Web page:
Trabant 601

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Trabant 601
Bundesarchiv Bild 183-B0503-0015-001, Sachsenring Trabant 601.jpg
Trabant 601 in 1963
Overview
Manufacturer VEB Sachsenring
Also called Trabbi
Production 1963–1990
Model years 1964–1990
Assembly Zwickau, Germany
Body and chassis
Class C-segment
Body style 2-door saloon (Limousine)
2-door estate (Universal)
Doorless ATV (Tramp)
Layout FF
Platform Trabant P601
Related Wartburg 353
Powertrain
Engine P 6x (Otto, 594,5 cc, 19,1 kW)
Transmission 4-speed manual
Dimensions
Wheelbase 2,020 mm (6 ft 8 in)
Length 3,555 mm (11 ft 8 in)
Width 1,505 mm (4 ft 11 in)
Height 1,440 mm (4 ft 9 in)
Kerb weight 615 kg (1,356 lb)
Chronology
Predecessor Trabant P60
Successor Trabant 1.1

The Trabant 601 (or Trabant P601 series) was a Trabant model produced by VEB Sachsenring in Zwickau, Sachsen. It was the third generation of the model, built for the longest production time, from 1963 to 1990. As a result, it is the best-known Trabant model and often referred to simply as "the Trabant" or "the Trabi". During this long production run, 2,818,547 Trabant 601s were produced overall and it was the most common vehicle in former East Germany.

Overview[edit]

A 1988 Trabant 601 S DeLuxe.

In hindsight, the Trabant 601 can be considered East Germany's answer to West Germany's 'Peoples Car', the VW Beetle.[1][2] Its purpose was to provide a cheap but still reliable car that was very affordable and also easy to repair and maintain. Still, it was at the time of its release rather modern in many ways, with front wheel drive, a low maintenance engine, unitary construction, composite bodywork and independent suspension all around. The main letdown was the pre-war DKW based engine that was competitive when launched, but from the late 1950s into the 1960s, small economy cars in western countries that used two-stroke engines, were replaced with cleaner and more efficient four-stroke engines, as employed from the start in the Volkswagen Beetle. Two-stroke engines of this sort, with crankcase scavenging and lubricating oil provided during fuel intake, burn their lubricating oil by design and produce smoky tailpipe emissions. However, two-stroke engines were also to be found in cars like the Western German Auto Union 1000 that ended production in 1963, and the Swedish Saab 96 that changed to four-stroke in 1967. The lack of development funds in East Germany forced the continued use of a two-stroke engine in the Trabant, thus causing this vehicle to become obsolescent in the 1960s and extremely obsolete by the 1980s.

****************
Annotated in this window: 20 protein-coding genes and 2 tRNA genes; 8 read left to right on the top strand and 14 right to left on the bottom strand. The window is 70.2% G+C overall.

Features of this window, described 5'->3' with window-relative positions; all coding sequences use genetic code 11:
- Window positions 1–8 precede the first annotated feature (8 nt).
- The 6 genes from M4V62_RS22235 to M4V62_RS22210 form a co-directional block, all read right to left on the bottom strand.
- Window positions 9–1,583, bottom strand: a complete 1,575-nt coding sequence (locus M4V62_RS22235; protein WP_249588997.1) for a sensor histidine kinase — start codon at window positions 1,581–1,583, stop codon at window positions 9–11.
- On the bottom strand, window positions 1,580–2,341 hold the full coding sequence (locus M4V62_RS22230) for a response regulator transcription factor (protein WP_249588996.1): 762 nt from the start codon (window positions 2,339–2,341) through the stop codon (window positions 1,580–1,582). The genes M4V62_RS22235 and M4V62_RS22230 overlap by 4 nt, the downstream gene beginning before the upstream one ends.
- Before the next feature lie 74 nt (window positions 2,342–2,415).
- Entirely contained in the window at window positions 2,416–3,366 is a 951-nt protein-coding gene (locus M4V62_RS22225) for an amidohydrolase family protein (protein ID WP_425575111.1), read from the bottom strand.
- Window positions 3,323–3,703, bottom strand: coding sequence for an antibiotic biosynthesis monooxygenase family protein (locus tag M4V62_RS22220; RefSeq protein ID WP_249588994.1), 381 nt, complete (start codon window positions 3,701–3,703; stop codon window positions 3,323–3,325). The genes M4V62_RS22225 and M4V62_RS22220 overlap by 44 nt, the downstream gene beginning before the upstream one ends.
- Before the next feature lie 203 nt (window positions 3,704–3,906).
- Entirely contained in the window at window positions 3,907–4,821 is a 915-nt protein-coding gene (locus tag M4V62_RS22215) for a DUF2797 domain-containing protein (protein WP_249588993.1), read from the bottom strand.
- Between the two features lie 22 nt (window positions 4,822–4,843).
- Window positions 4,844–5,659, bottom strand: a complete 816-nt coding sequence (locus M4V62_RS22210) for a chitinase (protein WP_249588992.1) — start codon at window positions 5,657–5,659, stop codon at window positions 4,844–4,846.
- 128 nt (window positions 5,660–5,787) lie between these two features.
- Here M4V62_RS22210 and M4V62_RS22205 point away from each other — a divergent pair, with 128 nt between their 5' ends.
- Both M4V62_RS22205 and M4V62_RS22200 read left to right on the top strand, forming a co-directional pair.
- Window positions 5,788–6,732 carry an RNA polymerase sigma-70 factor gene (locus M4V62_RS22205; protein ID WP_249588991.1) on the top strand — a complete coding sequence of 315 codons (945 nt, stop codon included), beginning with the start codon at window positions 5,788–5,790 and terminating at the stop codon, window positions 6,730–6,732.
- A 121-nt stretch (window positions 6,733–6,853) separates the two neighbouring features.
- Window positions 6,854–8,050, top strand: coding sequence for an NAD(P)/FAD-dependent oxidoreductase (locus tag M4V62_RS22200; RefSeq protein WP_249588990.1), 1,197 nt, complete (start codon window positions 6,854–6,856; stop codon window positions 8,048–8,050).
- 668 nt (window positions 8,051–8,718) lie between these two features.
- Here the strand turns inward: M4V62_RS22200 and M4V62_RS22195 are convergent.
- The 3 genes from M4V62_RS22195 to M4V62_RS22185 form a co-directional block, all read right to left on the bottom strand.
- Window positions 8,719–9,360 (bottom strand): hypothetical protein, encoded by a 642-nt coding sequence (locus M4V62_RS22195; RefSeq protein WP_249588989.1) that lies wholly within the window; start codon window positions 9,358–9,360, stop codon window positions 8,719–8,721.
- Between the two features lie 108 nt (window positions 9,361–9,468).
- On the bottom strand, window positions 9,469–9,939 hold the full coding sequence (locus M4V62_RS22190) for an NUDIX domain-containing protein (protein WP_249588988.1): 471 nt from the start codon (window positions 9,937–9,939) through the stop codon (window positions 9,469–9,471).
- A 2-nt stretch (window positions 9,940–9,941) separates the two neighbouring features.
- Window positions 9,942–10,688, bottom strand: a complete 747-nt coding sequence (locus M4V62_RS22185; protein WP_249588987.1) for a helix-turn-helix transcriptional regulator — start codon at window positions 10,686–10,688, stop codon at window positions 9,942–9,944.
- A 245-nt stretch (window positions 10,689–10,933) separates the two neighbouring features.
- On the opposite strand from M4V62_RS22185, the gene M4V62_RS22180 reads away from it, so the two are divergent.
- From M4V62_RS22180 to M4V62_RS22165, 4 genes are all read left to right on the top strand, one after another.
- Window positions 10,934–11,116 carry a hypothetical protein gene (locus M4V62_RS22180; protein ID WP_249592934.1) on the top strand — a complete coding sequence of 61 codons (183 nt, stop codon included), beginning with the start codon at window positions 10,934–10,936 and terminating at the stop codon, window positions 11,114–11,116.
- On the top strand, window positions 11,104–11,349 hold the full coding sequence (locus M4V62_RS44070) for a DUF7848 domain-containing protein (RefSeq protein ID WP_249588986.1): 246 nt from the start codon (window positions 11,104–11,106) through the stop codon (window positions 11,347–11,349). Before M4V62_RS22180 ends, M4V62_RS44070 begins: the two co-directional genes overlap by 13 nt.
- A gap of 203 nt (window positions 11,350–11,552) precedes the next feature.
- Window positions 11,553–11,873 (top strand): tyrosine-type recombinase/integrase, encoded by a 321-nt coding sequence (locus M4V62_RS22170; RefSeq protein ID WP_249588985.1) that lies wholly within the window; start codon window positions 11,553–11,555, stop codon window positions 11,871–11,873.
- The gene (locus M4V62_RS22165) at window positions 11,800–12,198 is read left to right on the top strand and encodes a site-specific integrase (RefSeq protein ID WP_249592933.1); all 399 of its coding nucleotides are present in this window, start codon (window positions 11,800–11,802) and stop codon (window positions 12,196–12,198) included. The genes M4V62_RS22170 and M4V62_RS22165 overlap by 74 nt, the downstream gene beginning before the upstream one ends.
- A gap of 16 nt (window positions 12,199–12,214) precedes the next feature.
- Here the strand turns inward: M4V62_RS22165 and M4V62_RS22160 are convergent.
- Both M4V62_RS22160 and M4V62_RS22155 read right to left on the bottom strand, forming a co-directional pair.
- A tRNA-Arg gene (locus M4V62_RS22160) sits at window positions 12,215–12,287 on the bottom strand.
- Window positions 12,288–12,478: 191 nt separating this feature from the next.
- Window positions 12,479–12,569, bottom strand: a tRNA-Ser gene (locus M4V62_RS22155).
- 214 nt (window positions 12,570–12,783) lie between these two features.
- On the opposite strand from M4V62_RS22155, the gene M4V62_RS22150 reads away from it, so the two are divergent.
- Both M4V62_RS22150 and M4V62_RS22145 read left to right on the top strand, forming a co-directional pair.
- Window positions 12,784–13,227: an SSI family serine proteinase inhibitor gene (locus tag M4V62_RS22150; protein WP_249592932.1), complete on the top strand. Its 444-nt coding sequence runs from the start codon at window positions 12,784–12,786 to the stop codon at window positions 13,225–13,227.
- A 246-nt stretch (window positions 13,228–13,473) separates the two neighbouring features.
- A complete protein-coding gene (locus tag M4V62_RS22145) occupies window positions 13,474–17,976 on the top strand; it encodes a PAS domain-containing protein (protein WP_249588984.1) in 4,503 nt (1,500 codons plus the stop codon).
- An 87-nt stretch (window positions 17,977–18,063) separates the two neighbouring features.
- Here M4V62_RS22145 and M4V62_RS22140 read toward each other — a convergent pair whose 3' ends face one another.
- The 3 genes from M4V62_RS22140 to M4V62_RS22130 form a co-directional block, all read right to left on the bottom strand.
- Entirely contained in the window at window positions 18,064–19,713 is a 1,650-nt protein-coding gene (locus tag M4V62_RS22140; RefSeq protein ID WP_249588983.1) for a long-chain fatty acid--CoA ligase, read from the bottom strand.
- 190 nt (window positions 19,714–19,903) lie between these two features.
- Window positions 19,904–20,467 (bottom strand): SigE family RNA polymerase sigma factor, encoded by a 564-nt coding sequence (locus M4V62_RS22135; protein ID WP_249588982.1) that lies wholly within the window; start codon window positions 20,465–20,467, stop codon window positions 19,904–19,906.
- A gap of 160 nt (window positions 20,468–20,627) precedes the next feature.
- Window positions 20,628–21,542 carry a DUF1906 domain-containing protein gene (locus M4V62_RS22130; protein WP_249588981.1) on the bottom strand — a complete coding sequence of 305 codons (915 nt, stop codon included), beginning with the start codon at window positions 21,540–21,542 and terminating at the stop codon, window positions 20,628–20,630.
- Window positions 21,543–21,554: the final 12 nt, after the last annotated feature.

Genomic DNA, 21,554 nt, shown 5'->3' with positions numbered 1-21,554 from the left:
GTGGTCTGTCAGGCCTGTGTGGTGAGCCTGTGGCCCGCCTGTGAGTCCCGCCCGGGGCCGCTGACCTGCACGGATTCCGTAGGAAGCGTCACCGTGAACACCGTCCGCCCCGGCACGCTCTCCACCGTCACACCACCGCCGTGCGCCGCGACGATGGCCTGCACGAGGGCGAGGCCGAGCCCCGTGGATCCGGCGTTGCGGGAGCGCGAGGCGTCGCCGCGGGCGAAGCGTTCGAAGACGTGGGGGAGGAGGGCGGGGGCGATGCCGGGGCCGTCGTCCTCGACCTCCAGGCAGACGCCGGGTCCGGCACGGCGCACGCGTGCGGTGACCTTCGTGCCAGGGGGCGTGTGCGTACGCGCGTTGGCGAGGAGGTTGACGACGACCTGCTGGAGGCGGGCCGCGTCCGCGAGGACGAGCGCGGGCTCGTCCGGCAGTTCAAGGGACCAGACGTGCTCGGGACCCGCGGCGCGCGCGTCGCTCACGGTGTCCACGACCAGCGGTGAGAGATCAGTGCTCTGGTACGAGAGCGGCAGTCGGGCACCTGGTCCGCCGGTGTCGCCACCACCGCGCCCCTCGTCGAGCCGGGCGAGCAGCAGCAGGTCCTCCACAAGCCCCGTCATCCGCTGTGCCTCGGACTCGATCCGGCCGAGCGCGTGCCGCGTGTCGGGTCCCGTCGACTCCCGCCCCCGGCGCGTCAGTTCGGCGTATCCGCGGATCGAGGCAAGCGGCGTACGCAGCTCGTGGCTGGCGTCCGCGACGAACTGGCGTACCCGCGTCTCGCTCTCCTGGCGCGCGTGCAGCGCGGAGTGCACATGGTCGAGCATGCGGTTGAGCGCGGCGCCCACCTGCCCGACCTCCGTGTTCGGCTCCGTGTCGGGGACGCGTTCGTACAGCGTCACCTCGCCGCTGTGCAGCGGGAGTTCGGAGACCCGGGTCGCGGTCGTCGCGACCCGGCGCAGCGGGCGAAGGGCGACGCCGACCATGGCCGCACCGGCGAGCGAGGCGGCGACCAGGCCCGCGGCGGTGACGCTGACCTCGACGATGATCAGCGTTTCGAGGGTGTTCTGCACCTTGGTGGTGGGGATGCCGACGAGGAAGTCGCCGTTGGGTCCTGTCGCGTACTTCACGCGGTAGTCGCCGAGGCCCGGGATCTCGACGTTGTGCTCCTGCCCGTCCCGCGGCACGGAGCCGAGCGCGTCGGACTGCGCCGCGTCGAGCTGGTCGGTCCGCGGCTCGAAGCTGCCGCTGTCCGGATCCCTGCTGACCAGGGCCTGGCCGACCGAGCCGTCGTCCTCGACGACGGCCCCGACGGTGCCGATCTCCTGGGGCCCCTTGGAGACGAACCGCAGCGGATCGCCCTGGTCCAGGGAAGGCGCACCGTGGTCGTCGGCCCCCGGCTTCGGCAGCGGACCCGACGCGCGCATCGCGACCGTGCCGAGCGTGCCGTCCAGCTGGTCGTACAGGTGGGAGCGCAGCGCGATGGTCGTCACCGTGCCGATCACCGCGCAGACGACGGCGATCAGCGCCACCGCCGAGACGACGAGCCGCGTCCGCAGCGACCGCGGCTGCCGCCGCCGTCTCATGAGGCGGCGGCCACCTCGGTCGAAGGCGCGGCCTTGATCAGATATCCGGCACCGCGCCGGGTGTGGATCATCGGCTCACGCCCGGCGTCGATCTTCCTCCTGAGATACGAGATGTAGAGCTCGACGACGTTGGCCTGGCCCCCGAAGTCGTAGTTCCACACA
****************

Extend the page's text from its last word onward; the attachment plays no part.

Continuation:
History[edit]

The Trabant 601 was a modern automobile when introduced in 1963, with 150 Pre-Production examples. The body was modified from the previous P50/P60 variants of the Trabant, with a heavy emphasis on the front and roof area. The back of the car was also modified with different taillights and a higher trunk loading height as compared to previous models. Overall the design was praised, particularly on the then-modern double trapezoid design. Originally, production was only planned to run from 1967 to 1971, but instead continued until 1990. The original engine was only 17 kW (23 hp), but in 1969 a new version was offered with a 19.1 kW (26 hp) engine. In 1974 a Needle roller bearing was added to the connecting rod, allowing for a 50/1 lubricant to be used. Through the addition of a 2-stage carburetor in 1984, the fuel consumption was brought down by 1/100 l/km. With these additions, the top speed was measured to be 107 km/h.[3] Even with these improvements the fuel consumption could still rise rapidly with extended acceleration or when towing a trailer. The P601 also had an overrunning clutch when running in 4th gear.

Over the course of decades, the design of the Trabant changed little. This caused the increasingly obsolete Trabant's reputation to worsen as time progressed. However, this had little effect on the sales figures - wait times of 10 years or longer for a new car were not uncommon. The price for a new Trabant in 1985 was 8,500 Mark for the 601 Standard, and 9,700 Mark for the most expensive model, the 601 Universal S de Luxe.[4] Available options at this time included a shelf under the instrument panel, intermittent windshield wipers and hazard flashers.

New models were considered with the P602, P603, and P610 being planned in Zwickau. Among other improvements researched were larger motors such as the Wankel Engine. All improvements however were blocked by the GDR government, which considered them unnecessary and feared extra costs.

When a successor, the Trabant 1.1, was eventually developed it had very minimal external differences. At first glance the only changes were a new radiator grille, and the movement of the Fuel cap to the rear right of the car. Upon closer examination however, the interior was subject to many changes.